Starr and Alter were dressed in gray-striped outfits at Auschwitz, but they weren't tattooed because there were too many people coming through the camp at the time. It was then that Starr said that she gave up.
"I didn't want to live," she said. "I lost my will to live."
The camp was crawling with lice, she said, and many of the people on the bunk beds around her were dead. She pauses and cries when sharing these details, and folds and re-folds a tissue she holds in her hands.
She credits her sister with keeping her alive. Alter grabbed Starr by her striped dress, stood her up and smacked her in the face.
"You have to put yourself together," Starr recalls her sister saying. "We have to go forward."
The pair filtered through other camps across Europe, including Ravensbruck, Mauthausen-Gusen and Bergen-Belsen.
In Mauthausen-Gusen, Starr helped build V-2 missiles for the Germans. A man taught her how to do the job and hid half an apple to give to her, an act she said proved he had a good heart.
She was liberated on April 15, 1945, in Bergen-Belsen, but she remained there because it served as a camp for displaced people and because they could not leave without a sponsor. She met her husband, Zesa Starr, there, and they were married at Bergen-Belsen. Their first child was born at the former camp.
Their second was born in Des Moines, Iowa, and their third in Denver. Helen Starr, their youngest, traveled to Fort Collins for her mother's speech Wednesday. She's also helped her mother to tell her story across the country, a story she said has incredible significance today.
Helen also noted that Fanny Starr is one of a small number of survivors alive and willing to talk about the atrocities committed during the Holocaust.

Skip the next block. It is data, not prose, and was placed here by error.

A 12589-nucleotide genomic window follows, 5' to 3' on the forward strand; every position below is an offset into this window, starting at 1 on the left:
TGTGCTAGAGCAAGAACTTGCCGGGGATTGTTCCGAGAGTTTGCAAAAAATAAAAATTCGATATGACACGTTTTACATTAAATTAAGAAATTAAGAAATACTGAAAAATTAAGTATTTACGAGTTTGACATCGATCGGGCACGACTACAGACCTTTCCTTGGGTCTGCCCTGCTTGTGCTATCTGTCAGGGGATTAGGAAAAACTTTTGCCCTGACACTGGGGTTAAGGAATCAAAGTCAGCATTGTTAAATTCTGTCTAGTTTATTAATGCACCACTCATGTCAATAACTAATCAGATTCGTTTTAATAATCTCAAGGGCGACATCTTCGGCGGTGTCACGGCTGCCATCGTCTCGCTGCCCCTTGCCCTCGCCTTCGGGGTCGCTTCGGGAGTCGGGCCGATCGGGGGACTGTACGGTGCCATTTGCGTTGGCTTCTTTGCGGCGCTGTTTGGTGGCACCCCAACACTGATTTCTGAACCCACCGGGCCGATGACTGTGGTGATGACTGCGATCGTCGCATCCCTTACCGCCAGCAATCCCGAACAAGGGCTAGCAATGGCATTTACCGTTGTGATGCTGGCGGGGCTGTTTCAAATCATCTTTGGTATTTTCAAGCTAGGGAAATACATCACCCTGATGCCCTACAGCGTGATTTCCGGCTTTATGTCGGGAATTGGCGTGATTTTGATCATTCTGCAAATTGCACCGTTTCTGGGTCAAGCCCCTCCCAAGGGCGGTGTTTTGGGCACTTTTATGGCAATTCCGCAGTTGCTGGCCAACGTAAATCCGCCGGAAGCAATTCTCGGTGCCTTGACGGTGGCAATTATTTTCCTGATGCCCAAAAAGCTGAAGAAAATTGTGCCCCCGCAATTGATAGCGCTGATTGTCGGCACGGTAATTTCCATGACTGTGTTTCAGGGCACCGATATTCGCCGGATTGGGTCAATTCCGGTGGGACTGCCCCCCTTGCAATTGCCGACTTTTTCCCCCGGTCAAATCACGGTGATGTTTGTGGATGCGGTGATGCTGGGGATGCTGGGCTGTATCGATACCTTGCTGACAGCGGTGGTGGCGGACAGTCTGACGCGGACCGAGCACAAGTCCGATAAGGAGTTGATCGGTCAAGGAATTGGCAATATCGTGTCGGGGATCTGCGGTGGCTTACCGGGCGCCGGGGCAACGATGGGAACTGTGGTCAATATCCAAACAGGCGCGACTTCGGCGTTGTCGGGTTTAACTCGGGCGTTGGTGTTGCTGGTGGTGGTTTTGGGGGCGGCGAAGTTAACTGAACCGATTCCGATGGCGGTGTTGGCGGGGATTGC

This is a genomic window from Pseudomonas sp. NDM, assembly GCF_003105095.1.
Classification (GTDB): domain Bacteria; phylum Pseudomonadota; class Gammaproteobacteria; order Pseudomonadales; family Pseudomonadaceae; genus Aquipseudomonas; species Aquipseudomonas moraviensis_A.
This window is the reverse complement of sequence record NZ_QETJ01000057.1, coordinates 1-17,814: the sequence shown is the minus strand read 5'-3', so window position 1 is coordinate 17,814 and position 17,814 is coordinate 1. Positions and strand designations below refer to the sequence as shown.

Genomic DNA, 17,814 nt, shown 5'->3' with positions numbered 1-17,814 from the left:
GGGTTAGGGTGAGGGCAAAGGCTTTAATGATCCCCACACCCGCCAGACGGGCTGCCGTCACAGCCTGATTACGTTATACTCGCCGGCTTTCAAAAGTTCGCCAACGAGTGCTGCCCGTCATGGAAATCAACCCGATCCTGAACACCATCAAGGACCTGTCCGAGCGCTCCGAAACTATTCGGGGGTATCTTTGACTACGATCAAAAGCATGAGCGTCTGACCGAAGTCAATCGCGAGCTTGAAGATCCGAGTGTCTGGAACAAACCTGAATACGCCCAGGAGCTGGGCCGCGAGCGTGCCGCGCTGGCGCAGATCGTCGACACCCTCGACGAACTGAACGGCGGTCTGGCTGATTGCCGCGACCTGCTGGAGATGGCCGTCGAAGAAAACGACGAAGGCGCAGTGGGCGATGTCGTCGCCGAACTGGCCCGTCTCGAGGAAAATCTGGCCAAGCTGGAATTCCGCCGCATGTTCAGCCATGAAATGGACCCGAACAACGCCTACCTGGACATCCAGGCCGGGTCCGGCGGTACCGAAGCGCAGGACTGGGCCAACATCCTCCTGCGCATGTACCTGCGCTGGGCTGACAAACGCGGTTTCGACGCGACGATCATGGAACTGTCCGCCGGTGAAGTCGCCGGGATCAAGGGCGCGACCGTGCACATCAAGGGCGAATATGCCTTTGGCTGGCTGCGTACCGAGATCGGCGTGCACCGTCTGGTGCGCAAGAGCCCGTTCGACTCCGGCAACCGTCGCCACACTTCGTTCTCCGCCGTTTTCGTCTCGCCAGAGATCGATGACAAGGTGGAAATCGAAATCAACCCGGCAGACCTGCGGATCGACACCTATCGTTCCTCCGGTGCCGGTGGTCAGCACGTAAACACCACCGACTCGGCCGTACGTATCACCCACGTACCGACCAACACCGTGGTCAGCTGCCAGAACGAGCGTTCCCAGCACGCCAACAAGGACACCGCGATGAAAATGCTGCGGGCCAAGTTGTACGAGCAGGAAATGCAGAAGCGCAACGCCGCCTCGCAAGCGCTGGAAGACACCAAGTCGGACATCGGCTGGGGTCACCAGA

"There is only a handful of survivors that will speak," she said. "You could sit down in a room with all of her friends, who are all survivors, they will not talk about anything. It is very painful. They're humiliated and ashamed that they couldn't stand up and fight."
"The Nazis and Evil: the Annihilation of the Human Being"
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lunes, 13 de febrero de 2017
Herbert Stern, now 97 and living in Austin, is one of the “Texas liberators” whose stories of finding Nazi concentration camps at the end of World War II will be featured in an upcoming book. Photo by Cat Cardenas.
The silence was almost as overpowering as the stench of death.
It was April 12, 1945, and soldiers with the 9th Infantry Division had happened upon the Nordhausen slave labor camp, hidden in the Harz Mountains of Germany.
Prisoners at the camp had been worked to exhaustion and rarely saw daylight as they were chained to workbenches in the mountain’s tunnels. Those who were no longer fit to assemble V-2 rockets were sent to the crematoria or to Auschwitz-Birkenau. The camp’s methodical torture of its prisoners yielded one of the highest mortality rates in the concentration camp system.
Then 25 years old, Sgt. Herbert Stern took pictures of trenches stacked high with human remains and saw ovens with bones scattered along the grates. In the tangle of bodies were a few survivors clinging to life.